Mets may want to think about moving Sean Reid-Foley to a permanent relief role
By Tim Boyle
Sean Reid-Foley is of the arms the New York Mets picked up in the Steven Matz trade with the Toronto Blue Jays. The 25-year-old righty has spent most of his professional career as a starter, but made all five of his 2020 appearances out of the bullpen.
In this limited sample size, Reid-Foley posted a 1.35 ERA across 6.2 frames. It’s hardly enough to completely give up hope on him becoming a starting pitcher in the big leagues. However, based on his previous numbers as a starter, it might be time for a permanent change.
The Mets have a lot of starting pitching help in the majors and minors. They brought in multiple pieces this offseason to compete for a job this year and beyond. Reid-Foley is certainly a contender but maybe one of the arms further down the line.
Sean Reid-Foley loaded up for a Mets relief role feels right
As a professional, Reid-Foley has done two things consistently. He strikes out batters at a high rate. He also walks them far too often.
Control has been a major issue of his. The strikeouts are there, lending to some hope that mastering this major hiccup could translate into a much better career down the line.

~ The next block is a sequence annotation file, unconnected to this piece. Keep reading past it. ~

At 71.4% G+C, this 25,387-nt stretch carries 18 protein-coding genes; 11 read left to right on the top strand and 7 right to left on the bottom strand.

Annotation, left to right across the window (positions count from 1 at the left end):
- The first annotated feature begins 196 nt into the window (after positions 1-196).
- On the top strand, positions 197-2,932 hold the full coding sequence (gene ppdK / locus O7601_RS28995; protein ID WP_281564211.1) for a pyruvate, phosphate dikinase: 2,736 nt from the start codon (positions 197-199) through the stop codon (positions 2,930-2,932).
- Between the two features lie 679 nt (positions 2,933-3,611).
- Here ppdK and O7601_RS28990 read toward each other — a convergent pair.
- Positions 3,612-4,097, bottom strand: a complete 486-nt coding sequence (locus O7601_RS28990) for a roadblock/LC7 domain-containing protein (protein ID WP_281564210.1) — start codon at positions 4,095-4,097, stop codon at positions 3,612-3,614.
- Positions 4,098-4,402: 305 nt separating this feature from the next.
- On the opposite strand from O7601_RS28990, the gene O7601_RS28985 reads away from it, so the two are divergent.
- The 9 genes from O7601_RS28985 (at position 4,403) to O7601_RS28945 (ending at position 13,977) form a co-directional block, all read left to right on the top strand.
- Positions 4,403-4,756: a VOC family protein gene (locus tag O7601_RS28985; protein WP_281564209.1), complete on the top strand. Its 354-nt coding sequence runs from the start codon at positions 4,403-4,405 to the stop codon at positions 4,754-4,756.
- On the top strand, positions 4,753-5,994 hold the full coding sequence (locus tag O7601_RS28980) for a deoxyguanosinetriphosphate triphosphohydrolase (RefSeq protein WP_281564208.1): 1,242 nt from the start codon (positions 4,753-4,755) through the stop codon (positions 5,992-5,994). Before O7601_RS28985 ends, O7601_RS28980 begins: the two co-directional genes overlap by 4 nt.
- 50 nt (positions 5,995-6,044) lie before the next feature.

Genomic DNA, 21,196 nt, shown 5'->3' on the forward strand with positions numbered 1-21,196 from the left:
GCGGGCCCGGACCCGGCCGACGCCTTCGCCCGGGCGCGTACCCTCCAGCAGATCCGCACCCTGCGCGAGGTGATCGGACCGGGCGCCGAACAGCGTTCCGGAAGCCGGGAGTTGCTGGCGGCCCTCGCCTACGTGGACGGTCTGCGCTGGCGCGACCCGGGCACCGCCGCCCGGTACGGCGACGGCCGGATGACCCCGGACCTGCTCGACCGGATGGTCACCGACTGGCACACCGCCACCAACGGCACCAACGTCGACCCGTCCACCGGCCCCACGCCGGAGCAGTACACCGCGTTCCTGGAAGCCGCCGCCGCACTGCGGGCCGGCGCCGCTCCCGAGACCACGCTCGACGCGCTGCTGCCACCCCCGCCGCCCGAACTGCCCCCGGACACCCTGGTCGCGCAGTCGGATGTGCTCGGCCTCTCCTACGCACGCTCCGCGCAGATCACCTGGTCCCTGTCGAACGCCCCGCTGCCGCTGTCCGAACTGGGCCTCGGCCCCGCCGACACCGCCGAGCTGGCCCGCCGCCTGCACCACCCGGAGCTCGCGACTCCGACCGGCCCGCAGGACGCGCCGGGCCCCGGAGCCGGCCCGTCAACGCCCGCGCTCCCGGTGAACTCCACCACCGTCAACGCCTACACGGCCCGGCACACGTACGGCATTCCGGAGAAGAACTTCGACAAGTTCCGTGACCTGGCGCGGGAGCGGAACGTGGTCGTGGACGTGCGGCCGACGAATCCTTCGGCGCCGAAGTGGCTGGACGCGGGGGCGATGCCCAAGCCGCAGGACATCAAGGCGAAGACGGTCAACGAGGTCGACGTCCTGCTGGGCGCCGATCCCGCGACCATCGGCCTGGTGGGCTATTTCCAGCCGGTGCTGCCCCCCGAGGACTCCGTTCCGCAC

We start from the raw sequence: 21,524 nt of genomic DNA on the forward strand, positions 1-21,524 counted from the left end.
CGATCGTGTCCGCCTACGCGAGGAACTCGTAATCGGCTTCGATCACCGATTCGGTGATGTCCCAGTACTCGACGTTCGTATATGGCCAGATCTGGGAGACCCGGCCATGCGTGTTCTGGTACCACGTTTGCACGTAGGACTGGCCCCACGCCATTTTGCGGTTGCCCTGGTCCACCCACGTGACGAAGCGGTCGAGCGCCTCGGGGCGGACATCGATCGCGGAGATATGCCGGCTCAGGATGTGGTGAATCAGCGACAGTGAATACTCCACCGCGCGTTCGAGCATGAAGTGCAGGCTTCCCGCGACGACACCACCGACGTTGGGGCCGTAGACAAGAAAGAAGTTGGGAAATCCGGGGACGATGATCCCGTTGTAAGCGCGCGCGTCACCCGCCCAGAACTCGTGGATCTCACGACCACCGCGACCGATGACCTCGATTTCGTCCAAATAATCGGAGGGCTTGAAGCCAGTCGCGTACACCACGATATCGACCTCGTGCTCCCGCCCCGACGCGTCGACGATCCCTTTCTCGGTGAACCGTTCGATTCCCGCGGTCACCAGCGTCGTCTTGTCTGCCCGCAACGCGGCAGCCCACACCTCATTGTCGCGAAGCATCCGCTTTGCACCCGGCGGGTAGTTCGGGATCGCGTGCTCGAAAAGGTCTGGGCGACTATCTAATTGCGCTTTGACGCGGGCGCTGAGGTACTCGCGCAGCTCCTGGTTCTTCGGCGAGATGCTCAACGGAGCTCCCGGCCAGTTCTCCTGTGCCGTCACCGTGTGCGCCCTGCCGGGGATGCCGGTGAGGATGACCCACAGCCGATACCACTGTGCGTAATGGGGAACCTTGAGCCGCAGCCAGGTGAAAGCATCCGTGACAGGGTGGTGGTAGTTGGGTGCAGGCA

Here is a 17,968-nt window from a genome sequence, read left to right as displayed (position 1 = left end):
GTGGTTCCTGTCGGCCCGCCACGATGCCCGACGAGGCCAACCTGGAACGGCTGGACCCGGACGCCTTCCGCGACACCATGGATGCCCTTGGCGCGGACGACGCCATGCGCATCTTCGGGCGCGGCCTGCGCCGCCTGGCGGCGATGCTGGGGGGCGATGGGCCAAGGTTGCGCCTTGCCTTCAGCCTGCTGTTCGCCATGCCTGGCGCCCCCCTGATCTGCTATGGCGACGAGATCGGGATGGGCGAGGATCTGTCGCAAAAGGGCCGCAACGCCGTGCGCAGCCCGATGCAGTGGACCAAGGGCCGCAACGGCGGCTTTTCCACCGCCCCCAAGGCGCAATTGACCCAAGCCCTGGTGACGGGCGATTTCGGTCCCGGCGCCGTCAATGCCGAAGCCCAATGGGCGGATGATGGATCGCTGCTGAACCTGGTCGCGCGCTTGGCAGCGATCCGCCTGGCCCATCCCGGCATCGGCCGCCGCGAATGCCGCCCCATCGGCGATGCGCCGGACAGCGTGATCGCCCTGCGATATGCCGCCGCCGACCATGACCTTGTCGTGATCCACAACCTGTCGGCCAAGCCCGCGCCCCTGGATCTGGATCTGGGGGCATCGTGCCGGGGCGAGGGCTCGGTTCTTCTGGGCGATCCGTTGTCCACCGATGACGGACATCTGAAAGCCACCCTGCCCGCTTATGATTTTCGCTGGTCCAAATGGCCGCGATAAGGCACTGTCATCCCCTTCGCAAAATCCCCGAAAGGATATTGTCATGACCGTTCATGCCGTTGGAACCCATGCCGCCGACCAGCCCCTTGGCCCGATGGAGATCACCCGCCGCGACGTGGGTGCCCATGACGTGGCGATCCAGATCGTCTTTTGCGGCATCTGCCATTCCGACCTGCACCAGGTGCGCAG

We know the Mets could have yet another open spot for a starter as soon as the 2022 season. Depending on whether or not Marcus Stroman and/or Noah Syndergaard return will say a lot about Reid-Foley’s chances.
In the immediate future, it’s quite clear how the Mets can use him. He’s either going to stay in Syracuse keeping his arm stretched out or shift into a relief role down in Triple-A in preparation for a full-time gig as a reliever. Keeping him stretched out for a “just in case” moment does make a lot of sense. However, if he does end up with the big league club, I don’t foresee it being in a role other than relief.
The question then becomes whether or not Reid-Foley can quickly transition from pitching 5+ innings a night every fifth day to throwing just one frame every two or three nights. Every pitcher responds differently to the kinds of workloads they may have. In Reid-Foley’s case, I’m curious to see if the Mets even bother believing he has a future in a major league rotation.
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At his young age, there is time to figure things out. This year’s plans may not go ideally. The important thing is that he pitches well regardless of the types of innings he’s throwing.